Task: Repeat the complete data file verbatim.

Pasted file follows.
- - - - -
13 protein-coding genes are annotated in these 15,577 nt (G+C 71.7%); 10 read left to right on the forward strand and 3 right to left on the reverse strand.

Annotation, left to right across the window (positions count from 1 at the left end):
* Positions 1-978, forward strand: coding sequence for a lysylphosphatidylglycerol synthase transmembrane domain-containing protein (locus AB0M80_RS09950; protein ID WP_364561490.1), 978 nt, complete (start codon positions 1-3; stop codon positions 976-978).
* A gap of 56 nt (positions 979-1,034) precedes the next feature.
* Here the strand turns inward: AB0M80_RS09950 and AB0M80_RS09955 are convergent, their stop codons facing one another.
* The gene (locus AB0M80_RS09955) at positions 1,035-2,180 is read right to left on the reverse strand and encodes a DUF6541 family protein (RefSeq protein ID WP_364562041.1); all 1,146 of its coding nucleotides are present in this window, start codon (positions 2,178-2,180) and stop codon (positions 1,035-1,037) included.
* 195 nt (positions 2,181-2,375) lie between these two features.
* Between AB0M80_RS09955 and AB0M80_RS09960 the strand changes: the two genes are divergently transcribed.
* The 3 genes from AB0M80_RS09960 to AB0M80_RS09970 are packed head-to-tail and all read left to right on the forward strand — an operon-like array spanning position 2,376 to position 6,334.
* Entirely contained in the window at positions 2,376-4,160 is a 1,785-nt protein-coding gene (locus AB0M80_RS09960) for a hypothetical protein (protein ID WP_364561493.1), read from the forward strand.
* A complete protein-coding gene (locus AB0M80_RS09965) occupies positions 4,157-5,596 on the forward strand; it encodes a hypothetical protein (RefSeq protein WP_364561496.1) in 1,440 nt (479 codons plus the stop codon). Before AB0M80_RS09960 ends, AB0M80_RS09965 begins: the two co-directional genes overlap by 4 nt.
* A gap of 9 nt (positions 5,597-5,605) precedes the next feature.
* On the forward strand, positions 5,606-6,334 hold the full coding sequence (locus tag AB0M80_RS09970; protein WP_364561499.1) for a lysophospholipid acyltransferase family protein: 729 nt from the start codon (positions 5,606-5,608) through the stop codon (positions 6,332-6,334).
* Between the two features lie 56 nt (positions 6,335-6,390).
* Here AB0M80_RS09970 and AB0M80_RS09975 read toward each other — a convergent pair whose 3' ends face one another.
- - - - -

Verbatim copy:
13 protein-coding genes are annotated in these 15,577 nt (G+C 71.7%); 10 read left to right on the forward strand and 3 right to left on the reverse strand.

Annotation, left to right across the window (positions count from 1 at the left end):
* Positions 1-978, forward strand: coding sequence for a lysylphosphatidylglycerol synthase transmembrane domain-containing protein (locus AB0M80_RS09950; protein ID WP_364561490.1), 978 nt, complete (start codon positions 1-3; stop codon positions 976-978).
* A gap of 56 nt (positions 979-1,034) precedes the next feature.
* Here the strand turns inward: AB0M80_RS09950 and AB0M80_RS09955 are convergent, their stop codons facing one another.
* The gene (locus AB0M80_RS09955) at positions 1,035-2,180 is read right to left on the reverse strand and encodes a DUF6541 family protein (RefSeq protein ID WP_364562041.1); all 1,146 of its coding nucleotides are present in this window, start codon (positions 2,178-2,180) and stop codon (positions 1,035-1,037) included.
* 195 nt (positions 2,181-2,375) lie between these two features.
* Between AB0M80_RS09955 and AB0M80_RS09960 the strand changes: the two genes are divergently transcribed.
* The 3 genes from AB0M80_RS09960 to AB0M80_RS09970 are packed head-to-tail and all read left to right on the forward strand — an operon-like array spanning position 2,376 to position 6,334.
* Entirely contained in the window at positions 2,376-4,160 is a 1,785-nt protein-coding gene (locus AB0M80_RS09960) for a hypothetical protein (protein ID WP_364561493.1), read from the forward strand.
* A complete protein-coding gene (locus AB0M80_RS09965) occupies positions 4,157-5,596 on the forward strand; it encodes a hypothetical protein (RefSeq protein WP_364561496.1) in 1,440 nt (479 codons plus the stop codon). Before AB0M80_RS09960 ends, AB0M80_RS09965 begins: the two co-directional genes overlap by 4 nt.
* A gap of 9 nt (positions 5,597-5,605) precedes the next feature.
* On the forward strand, positions 5,606-6,334 hold the full coding sequence (locus tag AB0M80_RS09970; protein WP_364561499.1) for a lysophospholipid acyltransferase family protein: 729 nt from the start codon (positions 5,606-5,608) through the stop codon (positions 6,332-6,334).
* Between the two features lie 56 nt (positions 6,335-6,390).
* Here AB0M80_RS09970 and AB0M80_RS09975 read toward each other — a convergent pair whose 3' ends face one another.